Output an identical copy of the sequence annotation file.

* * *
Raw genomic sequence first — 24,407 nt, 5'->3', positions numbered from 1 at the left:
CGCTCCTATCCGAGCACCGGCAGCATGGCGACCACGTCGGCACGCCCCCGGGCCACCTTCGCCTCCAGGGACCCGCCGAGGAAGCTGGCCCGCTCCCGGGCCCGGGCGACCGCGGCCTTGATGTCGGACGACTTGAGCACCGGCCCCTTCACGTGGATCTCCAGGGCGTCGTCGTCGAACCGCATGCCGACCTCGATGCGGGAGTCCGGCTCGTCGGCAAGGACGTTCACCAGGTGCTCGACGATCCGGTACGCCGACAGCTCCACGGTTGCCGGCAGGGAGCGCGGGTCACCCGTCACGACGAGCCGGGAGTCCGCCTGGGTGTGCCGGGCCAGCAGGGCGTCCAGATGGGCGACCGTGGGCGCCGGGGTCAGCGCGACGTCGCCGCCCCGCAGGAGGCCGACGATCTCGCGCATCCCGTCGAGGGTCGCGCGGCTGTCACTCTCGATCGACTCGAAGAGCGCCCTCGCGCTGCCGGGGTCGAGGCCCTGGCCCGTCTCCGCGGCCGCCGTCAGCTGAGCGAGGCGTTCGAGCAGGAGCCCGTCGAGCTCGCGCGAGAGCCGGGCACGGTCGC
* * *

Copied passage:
Raw genomic sequence first — 24,407 nt, 5'->3', positions numbered from 1 at the left:
CGCTCCTATCCGAGCACCGGCAGCATGGCGACCACGTCGGCACGCCCCCGGGCCACCTTCGCCTCCAGGGACCCGCCGAGGAAGCTGGCCCGCTCCCGGGCCCGGGCGACCGCGGCCTTGATGTCGGACGACTTGAGCACCGGCCCCTTCACGTGGATCTCCAGGGCGTCGTCGTCGAACCGCATGCCGACCTCGATGCGGGAGTCCGGCTCGTCGGCAAGGACGTTCACCAGGTGCTCGACGATCCGGTACGCCGACAGCTCCACGGTTGCCGGCAGGGAGCGCGGGTCACCCGTCACGACGAGCCGGGAGTCCGCCTGGGTGTGCCGGGCCAGCAGGGCGTCCAGATGGGCGACCGTGGGCGCCGGGGTCAGCGCGACGTCGCCGCCCCGCAGGAGGCCGACGATCTCGCGCATCCCGTCGAGGGTCGCGCGGCTGTCACTCTCGATCGACTCGAAGAGCGCCCTCGCGCTGCCGGGGTCGAGGCCCTGGCCCGTCTCCGCGGCCGCCGTCAGCTGAGCGAGGCGTTCGAGCAGGAGCCCGTCGAGCTCGCGCGAGAGCCGGGCACGGTCGC